Tobacco and alcohol use independently increase risk of head and neck cancer
Cigarette smoking is more strongly associated with head and neck cancers than drinking alcohol, according to a study in the May 16 issue of the Journal of the National Cancer Institute. The study found that smoking is responsible for a quarter of head and neck cancers among individuals who do not drink alcohol.
At least 75 percent of head and neck cancers are caused by a combination of cigarette smoking and drinking alcohol, but researchers have not known the individual contributions of these risk factors because people who smoke are more likely to drink than the general population and vice versa. In a new study, researchers sought to tease out the independent effect of each risk factor on head and neck cancer development.
Mia Hashibe, Ph.D., of the International Agency for Cancer Research in Lyon, France, and colleagues examined head and neck cancer risk among smokers who never drank alcohol and people who drink but never used tobacco products. They pooled data from 15 case–control studies, which included 10,244 head and neck cancer patients and 15,227 controls. About 16 percent of the patients and 27 percent of the controls never drank, and about 11 percent of the patients and 38 percent of the controls never smoked.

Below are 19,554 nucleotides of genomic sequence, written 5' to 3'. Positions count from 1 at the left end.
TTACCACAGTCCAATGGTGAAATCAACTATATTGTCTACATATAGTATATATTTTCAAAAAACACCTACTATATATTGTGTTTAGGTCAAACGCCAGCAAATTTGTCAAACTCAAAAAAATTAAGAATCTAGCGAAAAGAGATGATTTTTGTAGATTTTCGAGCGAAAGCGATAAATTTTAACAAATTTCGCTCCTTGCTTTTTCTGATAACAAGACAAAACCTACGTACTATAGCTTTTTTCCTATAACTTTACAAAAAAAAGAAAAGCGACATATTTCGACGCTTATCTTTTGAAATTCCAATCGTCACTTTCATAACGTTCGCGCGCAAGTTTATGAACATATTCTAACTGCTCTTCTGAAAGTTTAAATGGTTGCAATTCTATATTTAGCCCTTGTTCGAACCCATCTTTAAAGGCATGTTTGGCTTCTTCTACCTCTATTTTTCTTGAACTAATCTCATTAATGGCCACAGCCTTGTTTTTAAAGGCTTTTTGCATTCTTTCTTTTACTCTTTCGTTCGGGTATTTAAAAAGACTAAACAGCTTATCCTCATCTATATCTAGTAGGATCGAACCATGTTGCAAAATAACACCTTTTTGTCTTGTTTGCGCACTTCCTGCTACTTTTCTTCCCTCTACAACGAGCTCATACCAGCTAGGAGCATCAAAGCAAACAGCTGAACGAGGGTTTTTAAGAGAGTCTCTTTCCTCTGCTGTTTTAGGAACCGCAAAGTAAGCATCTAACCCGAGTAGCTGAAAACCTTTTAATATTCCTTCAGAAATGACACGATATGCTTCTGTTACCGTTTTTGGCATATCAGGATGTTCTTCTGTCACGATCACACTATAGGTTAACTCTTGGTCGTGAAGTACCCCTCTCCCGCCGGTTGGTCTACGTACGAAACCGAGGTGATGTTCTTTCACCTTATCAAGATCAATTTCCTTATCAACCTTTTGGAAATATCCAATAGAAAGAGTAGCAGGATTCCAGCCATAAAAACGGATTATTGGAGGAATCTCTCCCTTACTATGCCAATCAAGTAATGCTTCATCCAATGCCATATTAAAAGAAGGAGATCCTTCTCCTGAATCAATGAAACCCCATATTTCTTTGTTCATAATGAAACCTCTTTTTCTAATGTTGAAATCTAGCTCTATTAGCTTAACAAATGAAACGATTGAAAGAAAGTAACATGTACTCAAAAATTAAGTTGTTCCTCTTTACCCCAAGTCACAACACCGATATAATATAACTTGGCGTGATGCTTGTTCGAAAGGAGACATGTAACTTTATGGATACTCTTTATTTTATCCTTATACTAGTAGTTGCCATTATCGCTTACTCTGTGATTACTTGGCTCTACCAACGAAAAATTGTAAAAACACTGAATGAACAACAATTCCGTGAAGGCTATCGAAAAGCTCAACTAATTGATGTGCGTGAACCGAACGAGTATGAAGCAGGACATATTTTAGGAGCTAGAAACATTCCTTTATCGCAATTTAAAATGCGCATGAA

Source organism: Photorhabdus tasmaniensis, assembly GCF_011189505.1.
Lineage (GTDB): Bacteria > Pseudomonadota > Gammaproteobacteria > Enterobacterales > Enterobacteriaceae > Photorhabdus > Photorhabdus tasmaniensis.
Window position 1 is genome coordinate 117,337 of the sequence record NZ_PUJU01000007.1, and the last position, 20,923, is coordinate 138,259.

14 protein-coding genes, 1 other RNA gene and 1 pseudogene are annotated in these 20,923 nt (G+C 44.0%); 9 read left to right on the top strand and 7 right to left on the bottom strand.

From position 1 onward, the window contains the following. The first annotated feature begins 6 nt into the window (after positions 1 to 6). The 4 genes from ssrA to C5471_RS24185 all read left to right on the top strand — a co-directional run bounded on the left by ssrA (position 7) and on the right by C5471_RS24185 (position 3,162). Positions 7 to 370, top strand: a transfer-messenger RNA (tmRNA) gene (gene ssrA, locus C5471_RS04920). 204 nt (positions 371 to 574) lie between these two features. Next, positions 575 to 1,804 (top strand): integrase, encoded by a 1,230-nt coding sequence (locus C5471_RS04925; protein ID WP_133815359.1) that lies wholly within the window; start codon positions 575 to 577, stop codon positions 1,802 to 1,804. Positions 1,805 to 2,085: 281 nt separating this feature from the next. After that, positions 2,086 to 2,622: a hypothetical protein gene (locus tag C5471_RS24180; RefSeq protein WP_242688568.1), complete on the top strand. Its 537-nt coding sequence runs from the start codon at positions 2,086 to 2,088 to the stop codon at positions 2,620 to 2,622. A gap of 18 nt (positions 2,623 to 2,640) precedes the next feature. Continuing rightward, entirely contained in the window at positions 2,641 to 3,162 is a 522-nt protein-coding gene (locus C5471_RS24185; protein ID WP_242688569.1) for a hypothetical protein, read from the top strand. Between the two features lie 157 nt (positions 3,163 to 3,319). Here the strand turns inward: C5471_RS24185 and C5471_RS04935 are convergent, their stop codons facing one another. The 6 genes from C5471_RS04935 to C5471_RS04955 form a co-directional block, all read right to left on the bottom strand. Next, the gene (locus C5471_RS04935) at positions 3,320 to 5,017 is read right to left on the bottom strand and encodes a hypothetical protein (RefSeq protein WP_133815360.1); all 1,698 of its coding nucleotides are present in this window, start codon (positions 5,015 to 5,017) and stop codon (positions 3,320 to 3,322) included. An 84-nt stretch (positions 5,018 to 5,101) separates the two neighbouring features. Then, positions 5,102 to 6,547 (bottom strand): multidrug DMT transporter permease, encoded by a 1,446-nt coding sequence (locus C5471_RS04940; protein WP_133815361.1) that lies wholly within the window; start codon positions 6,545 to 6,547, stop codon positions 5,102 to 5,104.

Cigarette smoking was associated with an increased risk of head and neck cancer—especially cancer of the larynx—among patients who never drank alcohol. About 24 percent of head and neck cancers were due to smoking among patients who never drank.
Drinking alcohol was also associated with greater risk of head and neck cancers among never smokers, but mainly for patients who drank three or more drinks per day. They had twice the risk of head and neck cancers as people who never drink. Only seven percent of head and neck cancers were due to drinking among never smokers.
“The major strength of our pooled analyses was assembly of a very large series of never users of tobacco and never drinkers among head and neck cancer patients and control subjects, which allowed us to examine head and neck cancer risks in detail and to explore differences in risks by cancer subsite, geographic region, and sex,” the authors write.
Source: Journal of the National Cancer Institute